The analysis with E actually helps me focus on one difference between C (a new nest being built) and D (a new nest built). For C, "a new nest being built" indicate that the nest construction is still in process. One should expect to see the nest buildup in action. That changes the meaning. I decide that D (a new nest built) is so much better.

Now that I think D is correct, I compare "partially pulled nesting material through the house entrance" and "nesting material partially pulled through the house entrance" and can tell that there is nothing wrong with the latter. I am interested to see more discussion about the merit of "partially pulled nesting material through the house entrance".
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Re: Ornithologists report that signs of a predator in your bluebird houses  [#permalink]

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New post 05 Jun 2019, 18:03
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Ornithologists report that signs of a predator in your bluebird houses may include broken eggs in and around the nest, missing eggs or nestlings, pulling the nesting material partially through the house entrance, and building a new nest on top of the old one.

The Sentence tests your understanding of Sentence Structures.
So, having said that let's take a look at what has been said: It talks about a report that signs of predator may include X, Y, Z and building a new nest on the top of the old one.

But look at Z = Pulling the nesting material partially through the house entrance.
It's a modifier which makes no sense.

So, Scanning through the answer choices.

nesting material partially pulled through the house entrance, and a new nest built --- is the correct Structure.

IMHO D
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Ornithologists report that signs of a predator in your bluebird houses  [#permalink]

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New post Updated on: 06 Jun 2019, 06:37
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amitanshumaity wrote:
Ornithologists report that signs of a predator in your bluebird houses may include broken eggs in and around the nest, missing eggs or nestlings, pulling the nesting material partially through the house entrance, and building a new nest on top of the old one.

The Sentence tests your understanding of Sentence Structures.
So, having said that let's take a look at what has been said: It talks about a report that signs of predator may include X, Y, Z and building a new nest on the top of the old one.

But look at Z = Pulling the nesting material partially through the house entrance.
It's a modifier which makes no sense.

So, Scanning through the answer choices.

nesting material partially pulled through the house entrance, and a new nest built --- is the correct Structure.

IMHO D



Hi zhanbo,

You did a good job, arriving at the correct answer choice under 2 minutes, although C and D are close contenders as you said. Let me elaborate on their difference. You seem to already have a decent understanding of the usage of being since you figured out that a new nest being built is incorrect construction. However, it is incorrect not for the reason you indicated.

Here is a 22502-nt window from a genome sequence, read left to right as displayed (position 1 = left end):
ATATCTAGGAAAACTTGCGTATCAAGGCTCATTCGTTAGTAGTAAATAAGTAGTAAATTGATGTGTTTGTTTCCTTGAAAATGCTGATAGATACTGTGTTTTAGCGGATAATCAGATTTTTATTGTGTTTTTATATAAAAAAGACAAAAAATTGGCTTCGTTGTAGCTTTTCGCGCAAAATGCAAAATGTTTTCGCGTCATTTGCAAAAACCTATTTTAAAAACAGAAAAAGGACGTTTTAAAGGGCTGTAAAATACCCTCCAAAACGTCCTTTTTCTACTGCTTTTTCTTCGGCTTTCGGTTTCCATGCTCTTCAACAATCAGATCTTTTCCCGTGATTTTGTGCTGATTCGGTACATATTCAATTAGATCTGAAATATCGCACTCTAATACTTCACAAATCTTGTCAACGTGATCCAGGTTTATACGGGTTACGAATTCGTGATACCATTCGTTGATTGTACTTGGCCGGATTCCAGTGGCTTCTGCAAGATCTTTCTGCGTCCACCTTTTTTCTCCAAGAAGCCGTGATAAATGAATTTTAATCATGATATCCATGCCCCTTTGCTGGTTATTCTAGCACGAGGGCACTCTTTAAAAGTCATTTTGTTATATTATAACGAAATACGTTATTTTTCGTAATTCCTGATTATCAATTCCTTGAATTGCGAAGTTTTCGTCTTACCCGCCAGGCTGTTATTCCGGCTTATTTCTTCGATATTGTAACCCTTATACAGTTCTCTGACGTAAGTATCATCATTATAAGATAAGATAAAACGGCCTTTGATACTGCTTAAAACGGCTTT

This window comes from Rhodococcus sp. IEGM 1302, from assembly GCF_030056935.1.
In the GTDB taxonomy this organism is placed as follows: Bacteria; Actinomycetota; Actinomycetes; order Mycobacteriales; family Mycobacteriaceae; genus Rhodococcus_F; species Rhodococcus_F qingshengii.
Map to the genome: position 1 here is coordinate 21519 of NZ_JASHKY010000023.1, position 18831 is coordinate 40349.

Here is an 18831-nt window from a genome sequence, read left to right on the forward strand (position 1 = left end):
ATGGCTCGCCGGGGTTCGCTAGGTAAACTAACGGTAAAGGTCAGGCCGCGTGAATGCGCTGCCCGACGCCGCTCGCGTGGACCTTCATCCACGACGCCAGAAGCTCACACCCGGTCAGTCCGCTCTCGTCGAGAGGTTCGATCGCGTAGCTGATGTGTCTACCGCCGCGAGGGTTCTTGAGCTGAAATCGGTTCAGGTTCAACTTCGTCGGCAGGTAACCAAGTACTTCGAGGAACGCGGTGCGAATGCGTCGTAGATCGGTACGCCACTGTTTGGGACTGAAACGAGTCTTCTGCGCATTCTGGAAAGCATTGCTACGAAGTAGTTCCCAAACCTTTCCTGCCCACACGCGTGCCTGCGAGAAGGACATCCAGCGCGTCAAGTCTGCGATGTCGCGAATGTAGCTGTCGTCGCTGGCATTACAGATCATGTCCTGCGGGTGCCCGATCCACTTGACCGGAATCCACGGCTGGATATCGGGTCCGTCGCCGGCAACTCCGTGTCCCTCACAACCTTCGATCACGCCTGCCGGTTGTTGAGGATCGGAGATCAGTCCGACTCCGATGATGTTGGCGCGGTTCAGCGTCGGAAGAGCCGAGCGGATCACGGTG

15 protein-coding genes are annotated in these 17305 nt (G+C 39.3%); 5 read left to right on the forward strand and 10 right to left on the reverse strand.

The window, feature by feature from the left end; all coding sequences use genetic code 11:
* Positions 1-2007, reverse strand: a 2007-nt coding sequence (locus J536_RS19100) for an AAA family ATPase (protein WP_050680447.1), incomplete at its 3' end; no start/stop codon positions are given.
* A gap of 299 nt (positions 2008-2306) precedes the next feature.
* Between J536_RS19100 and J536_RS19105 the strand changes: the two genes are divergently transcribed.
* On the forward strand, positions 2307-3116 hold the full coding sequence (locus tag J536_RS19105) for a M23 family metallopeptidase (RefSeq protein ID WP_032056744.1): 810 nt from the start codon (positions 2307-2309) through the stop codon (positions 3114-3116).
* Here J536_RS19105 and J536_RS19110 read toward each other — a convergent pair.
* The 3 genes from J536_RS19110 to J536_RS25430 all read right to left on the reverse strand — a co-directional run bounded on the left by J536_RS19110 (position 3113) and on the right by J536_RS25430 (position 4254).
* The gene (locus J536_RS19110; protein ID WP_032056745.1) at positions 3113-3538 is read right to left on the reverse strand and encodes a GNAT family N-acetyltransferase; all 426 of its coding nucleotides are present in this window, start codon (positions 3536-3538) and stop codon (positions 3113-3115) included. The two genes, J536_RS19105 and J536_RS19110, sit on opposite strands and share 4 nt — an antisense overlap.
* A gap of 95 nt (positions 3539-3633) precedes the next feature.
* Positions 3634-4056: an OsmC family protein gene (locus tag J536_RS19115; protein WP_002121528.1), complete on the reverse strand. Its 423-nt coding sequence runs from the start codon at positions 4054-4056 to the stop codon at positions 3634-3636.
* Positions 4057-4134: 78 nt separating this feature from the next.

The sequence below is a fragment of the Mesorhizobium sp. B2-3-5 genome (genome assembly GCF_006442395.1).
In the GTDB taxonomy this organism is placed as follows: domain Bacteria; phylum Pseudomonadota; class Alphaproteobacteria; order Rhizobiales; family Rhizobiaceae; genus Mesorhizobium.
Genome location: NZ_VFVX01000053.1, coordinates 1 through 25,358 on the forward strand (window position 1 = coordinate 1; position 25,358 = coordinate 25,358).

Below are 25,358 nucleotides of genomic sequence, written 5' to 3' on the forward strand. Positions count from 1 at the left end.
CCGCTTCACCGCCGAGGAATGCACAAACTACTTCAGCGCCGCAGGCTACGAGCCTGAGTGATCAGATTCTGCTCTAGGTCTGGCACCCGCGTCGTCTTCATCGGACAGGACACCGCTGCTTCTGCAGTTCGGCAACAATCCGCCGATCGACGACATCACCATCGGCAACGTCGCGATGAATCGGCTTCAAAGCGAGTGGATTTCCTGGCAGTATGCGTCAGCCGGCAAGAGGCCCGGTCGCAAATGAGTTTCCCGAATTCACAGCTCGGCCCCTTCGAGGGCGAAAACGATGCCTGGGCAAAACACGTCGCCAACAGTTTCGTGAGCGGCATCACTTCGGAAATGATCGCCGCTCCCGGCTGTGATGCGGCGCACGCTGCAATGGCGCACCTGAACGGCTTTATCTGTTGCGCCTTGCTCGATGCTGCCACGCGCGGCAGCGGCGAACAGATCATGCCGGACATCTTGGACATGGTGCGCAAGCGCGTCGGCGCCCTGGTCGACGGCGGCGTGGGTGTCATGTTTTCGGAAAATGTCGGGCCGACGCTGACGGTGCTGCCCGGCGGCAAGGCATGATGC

On GMAT, being can be used as a modifier, a verb, and a noun. As for C, you wrote that being in a new nest being built indicates that the nest construction is still in process. However, in order to indicate an ongoing process being should be used as a verb in Continuous tenses, with to be in front. Examples from GMAT Prep:

The cause of genetic irregularities in many breeds of dog is not so much that dogs are being bred for looks or to meet other narrow criteria.

The survival of coral colonies is being threatened not only by pollutants but also by dropped anchors.

In the first example, being is in passive continuous tense (with to be in front) and is used to emphasize an ongoing process, in which dogs still continue to be bred for certain reasons. The same is true of the second example, in which coral colonies still continue to be threatened. In C being built doesn’t act as a verb, but it incorrectly tries to act as a modifier describing a new nest and thus cannot indicate an ongoing process.

According to GMATNinja and Ron Purewal, being + past participle construction is legitimate when it acts as a noun. Some GMAT Prep examples:

Victims learning to live with their disabilities were helped to practice falling, so that they could learn to fall without being hurt.

Astronauts retrieved an orbiting satellite and simultaneously avoided being rear-ended by a passing ultraviolet telescope.

Being heavily committed to a course of action is likely to make an executive miss signs of incipient trouble.

What do victims learn to fall without? Without being hurt (noun). What did astronauts avoid? They avoided being rear-ended (noun). What does make an executive to miss signs? Being committed makes them to miss signs. In all examples being + past participle acts as a noun. In C, being built is also being + past participle construction, but it doesn’t act as a noun. Instead it incorrectly tries act as a modifier and thus is incorrect.

Being can act as a modifier when it is not followed by past participle. An example from GMAT Prep:

Jean Toomer’s Cane has been called one of the three best novels ever written by a Black American — the others being Richard Wright’s Native Son and Ralph Ellison’s Invisible Man.

According to Ron Purewal and e-gmat, here being is a modifier giving examples of other novels. As you see being built in C doesn’t fit in any of the three categories above.

In short, do what Ron Purewal does when he encounters being: drop being and read the sentence again. If the meaning changes or becomes illogical, then being is correctly used and necessary. If the meaning is the same even without being, then being is redundant and incorrect. For example: